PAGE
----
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Spelman College’s Sisters Chapel Seeks to Inspire and Connect Share a Spelman College Press Release


Mashaun D. Simon
Spelman College
(404) 759-0123
Twitter: @SpelmanMedia

Rev Dr Neichelle Guidry Spelman Sisters ChapelATLANTA (October 19, 2020) -- Now more than ever, students need spiritual grounding and sustenance as they navigate virtual learning during the ongoing pandemic.

Sisters Chapel, the spiritual center of Spelman College, is working to make sure students are spiritually centered through virtual weekly worship services, monthly lunch-and-learn sessions, mid-week prayer and meditation, and one-on-one pastoral care services, all via Zoom video conferencing.

“It’s been really interesting to hear what students are experiencing [during the pandemic],” said Rev. Neichelle Guidry, Ph.D., dean of the chapel and director of Spelman’s WISDOM Center.  “For so many, when we are in person, their world is Spelman. They get the privilege and the luxury of just focusing on school, extra curriculars and whatever jobs they may have. Since they’ve been home, many of them have had to balance being students, babysitters and, in some cases, find ways to help their families bring in finances. In many ways, it’s like an archetype of real life.”

Sunday chapel services are broadcast at 11 a.m. on YouTube and Facebook and consist of prayer, music from longtime Spelman organist Dr. Joyce Johnson, and a sermon. The services attract about 300 people each week, said Rev. Guidry.

“Everyone is trying their best to provide fellowship and sisterhood while we are apart,” said Rev. Guidry, also known to students as Dean G.

Following the Sunday morning worship services, the Chapel hosts the Sunday Evening Breathing Room, facilitated by chapel intern, yoga instructor, and Candler School of Theology student Joselyn Spence. The sessions blend yoga, breathing and scripture as a way to invite students to get spiritually prepared for the week.

The goal of monthly lunch-and-learns is to teach students how to care for themselves spiritually, said Rev. Guidry, a 2007 graduate of Clark Atlanta University who holds degrees from Yale Divinity School and Garrett-Evangelical Theological Seminary. One recent lunch-and-learn focused on how to create a personal altar to commune with God or with the ancestors.

“We’re trying to open up new avenues for students to think theologically and creatively about their spirituality,” said Rev. Guidry, “while also providing some really practical tools and practices that they can engage while we are apart.”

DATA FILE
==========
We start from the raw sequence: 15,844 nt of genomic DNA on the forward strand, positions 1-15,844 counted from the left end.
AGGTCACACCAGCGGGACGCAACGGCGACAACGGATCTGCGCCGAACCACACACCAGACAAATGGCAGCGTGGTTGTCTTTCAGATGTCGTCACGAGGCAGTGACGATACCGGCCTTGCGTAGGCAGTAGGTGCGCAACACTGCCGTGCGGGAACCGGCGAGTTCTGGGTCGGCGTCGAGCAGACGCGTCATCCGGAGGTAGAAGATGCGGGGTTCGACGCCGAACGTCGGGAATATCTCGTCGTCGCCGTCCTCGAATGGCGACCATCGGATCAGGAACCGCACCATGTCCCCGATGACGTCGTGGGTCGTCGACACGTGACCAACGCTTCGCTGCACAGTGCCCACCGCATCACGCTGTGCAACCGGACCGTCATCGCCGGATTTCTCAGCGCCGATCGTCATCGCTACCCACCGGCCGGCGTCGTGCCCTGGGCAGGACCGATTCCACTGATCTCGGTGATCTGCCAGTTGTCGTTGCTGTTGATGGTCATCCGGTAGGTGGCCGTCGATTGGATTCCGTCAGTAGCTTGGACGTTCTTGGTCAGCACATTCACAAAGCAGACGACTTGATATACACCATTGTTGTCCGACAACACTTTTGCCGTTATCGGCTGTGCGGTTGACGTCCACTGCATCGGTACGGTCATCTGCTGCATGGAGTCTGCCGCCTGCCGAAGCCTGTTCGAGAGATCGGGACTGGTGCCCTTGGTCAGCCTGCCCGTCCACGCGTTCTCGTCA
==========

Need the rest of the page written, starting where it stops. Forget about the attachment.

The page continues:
Students have responded well to the activities. They’re learning to take ownership of their own spiritual growth, especially now when options for in person services are few, she said.

Her advice to students: “Be intentional about your spiritual growth. Commit to doing something every day that nourishes your soul and spirt. Read scripture, listen to uplifting music or an uplifting podcast. Try deep breathing, get a prayer partner. There are so many things you can engage in for 10 minutes. Do something with the sole purpose of connecting with God and with the spirit. It will make such a difference in your life.”

About Spelman College
Founded in 1881, Spelman College is a leading liberal arts college widely recognized as the global leader in the education of women of African descent. Located in Atlanta, the College’s picturesque campus is home to 2,100 students. Spelman is the country's leading producer of Black women who complete PhDs in science, technology, engineering and math (STEM). The College’s status is confirmed by U.S. News & World Report, which ranked Spelman No. 54 among all liberal arts colleges, No. 19 for undergraduate teaching, No. 4 for social mobility among liberal arts colleges, and No. 1 for the 14th year among historically Black colleges and universities. The Wall Street Journal ranked the College No. 3, nationally, in terms of student satisfaction. Recent initiatives include a designation by the Department of Defense as a Center of Excellence for Minority Women in STEM, a Gender and Sexuality Studies Institute, the first endowed queer studies chair at an HBCU, and a program to increase the number of Black women PhDs in economics. New majors have been added, including documentary filmmaking and photography, and partnerships have been established with MIT’s Media Lab, the Broad Institute and the Army Research Lab for artificial intelligence and machine learning. Outstanding alumnae include Children’s Defense Fund founder Marian Wright Edelman, Starbucks Group President and COO Rosalind Brewer, political leader Stacey Abrams, former Acting Surgeon General and Spelman’s first alumna president Audrey Forbes Manley, actress and producer Latanya Richardson Jackson, global bioinformatics geneticist Janina Jeff and authors Pearl Cleage and Tayari Jones. For more information, visit


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